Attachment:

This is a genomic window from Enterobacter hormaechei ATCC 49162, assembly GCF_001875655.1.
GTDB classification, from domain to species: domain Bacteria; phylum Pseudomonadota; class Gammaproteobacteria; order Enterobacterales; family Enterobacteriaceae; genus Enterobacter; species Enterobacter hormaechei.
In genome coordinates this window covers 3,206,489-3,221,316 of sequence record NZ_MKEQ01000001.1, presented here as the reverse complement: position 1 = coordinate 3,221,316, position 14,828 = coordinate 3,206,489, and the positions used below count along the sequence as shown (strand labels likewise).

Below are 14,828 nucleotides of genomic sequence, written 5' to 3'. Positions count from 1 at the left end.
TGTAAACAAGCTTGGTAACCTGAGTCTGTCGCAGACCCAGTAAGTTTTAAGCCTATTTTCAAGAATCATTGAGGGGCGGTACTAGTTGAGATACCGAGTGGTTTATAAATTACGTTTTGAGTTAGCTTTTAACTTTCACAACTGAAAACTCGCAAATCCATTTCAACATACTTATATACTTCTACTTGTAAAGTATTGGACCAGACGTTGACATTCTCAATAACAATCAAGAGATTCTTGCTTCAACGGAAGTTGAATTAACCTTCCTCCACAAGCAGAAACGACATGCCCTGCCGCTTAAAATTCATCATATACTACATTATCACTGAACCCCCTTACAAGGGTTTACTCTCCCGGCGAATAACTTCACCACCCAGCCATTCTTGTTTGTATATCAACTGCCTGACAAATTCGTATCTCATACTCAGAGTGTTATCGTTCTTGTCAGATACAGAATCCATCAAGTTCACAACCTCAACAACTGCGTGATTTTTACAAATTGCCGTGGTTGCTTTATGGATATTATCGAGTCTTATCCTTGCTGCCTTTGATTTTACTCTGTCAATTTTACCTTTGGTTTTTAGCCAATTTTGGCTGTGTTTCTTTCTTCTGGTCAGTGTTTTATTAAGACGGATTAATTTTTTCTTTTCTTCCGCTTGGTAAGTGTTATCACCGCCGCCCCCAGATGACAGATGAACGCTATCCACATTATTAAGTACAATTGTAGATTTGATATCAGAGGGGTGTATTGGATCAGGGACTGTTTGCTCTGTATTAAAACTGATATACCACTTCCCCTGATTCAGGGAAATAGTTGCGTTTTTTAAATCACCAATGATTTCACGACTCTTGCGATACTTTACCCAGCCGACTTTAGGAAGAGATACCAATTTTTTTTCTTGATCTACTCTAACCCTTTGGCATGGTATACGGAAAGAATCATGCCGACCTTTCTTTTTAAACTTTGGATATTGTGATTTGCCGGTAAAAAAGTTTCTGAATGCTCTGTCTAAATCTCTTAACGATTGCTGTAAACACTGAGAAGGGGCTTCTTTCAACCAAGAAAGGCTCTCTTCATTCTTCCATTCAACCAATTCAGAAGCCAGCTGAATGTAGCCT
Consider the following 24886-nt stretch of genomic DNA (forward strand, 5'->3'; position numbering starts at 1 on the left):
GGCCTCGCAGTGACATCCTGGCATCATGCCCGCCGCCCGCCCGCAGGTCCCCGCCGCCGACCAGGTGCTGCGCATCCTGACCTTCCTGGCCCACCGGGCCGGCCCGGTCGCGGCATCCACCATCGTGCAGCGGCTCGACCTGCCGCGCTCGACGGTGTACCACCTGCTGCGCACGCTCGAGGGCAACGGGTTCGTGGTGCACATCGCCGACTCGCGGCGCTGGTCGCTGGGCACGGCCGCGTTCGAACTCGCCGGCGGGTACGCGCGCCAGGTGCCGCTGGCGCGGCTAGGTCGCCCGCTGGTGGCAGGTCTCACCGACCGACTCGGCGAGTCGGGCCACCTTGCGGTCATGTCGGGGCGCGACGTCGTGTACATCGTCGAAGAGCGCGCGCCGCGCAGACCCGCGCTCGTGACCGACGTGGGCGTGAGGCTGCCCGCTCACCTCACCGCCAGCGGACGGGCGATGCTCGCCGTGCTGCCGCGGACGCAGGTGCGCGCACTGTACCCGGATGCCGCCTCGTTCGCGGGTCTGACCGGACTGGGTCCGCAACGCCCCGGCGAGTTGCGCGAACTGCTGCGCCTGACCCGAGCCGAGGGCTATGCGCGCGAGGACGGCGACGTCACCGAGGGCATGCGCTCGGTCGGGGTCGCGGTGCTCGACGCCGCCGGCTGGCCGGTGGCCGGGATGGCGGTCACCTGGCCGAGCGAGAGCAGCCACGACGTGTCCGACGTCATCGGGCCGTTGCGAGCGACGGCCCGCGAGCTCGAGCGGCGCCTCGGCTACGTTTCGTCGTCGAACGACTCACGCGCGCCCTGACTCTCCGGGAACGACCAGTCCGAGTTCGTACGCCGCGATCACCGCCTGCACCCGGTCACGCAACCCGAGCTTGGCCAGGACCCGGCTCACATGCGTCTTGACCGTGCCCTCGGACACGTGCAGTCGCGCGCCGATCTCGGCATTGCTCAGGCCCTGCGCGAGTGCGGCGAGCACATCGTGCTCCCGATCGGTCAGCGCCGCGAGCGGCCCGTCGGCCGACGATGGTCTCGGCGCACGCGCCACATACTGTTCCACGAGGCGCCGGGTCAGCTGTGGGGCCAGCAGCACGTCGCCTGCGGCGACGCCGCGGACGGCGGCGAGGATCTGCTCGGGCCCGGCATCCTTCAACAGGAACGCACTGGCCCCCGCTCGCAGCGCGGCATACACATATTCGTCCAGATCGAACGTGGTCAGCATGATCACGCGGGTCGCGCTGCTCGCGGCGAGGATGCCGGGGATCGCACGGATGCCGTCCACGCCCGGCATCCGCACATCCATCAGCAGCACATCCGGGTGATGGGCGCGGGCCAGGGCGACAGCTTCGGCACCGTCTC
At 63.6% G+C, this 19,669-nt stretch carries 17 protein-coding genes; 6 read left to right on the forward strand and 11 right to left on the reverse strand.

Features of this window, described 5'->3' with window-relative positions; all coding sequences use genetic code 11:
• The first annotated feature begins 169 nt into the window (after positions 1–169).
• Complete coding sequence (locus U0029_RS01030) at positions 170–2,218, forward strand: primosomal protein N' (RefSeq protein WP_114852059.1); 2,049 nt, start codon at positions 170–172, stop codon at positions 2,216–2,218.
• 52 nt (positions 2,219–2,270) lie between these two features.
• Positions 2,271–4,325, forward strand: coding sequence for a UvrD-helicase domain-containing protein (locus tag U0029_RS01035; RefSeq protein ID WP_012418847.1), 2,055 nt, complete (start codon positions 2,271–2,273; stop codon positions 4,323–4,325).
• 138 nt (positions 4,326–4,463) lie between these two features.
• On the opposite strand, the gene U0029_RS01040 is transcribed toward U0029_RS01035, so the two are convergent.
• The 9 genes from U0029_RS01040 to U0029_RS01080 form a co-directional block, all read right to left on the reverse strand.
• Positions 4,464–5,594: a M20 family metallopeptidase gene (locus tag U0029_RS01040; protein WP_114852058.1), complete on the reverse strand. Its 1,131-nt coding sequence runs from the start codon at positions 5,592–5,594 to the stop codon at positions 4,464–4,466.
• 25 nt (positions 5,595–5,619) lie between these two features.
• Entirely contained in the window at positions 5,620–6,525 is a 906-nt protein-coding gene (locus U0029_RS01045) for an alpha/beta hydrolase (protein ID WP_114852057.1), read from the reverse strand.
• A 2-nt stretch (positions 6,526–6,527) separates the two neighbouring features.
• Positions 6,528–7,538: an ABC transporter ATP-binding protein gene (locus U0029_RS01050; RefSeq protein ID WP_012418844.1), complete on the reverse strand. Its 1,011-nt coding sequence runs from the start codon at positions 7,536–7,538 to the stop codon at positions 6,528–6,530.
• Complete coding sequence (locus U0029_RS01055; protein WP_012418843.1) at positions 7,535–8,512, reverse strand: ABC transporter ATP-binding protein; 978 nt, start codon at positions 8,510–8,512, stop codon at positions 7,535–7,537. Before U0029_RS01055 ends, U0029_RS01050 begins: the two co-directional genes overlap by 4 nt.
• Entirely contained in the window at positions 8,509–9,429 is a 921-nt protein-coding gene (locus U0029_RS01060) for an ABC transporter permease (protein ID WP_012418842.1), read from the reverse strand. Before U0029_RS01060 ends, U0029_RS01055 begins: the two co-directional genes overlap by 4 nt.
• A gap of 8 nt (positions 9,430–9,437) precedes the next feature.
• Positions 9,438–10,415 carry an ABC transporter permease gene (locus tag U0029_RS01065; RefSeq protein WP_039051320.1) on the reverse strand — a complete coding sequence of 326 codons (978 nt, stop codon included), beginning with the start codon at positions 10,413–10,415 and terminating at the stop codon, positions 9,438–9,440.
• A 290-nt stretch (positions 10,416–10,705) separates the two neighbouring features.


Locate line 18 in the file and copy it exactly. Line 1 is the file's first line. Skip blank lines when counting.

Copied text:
• 25 nt (positions 5,595–5,619) lie between these two features.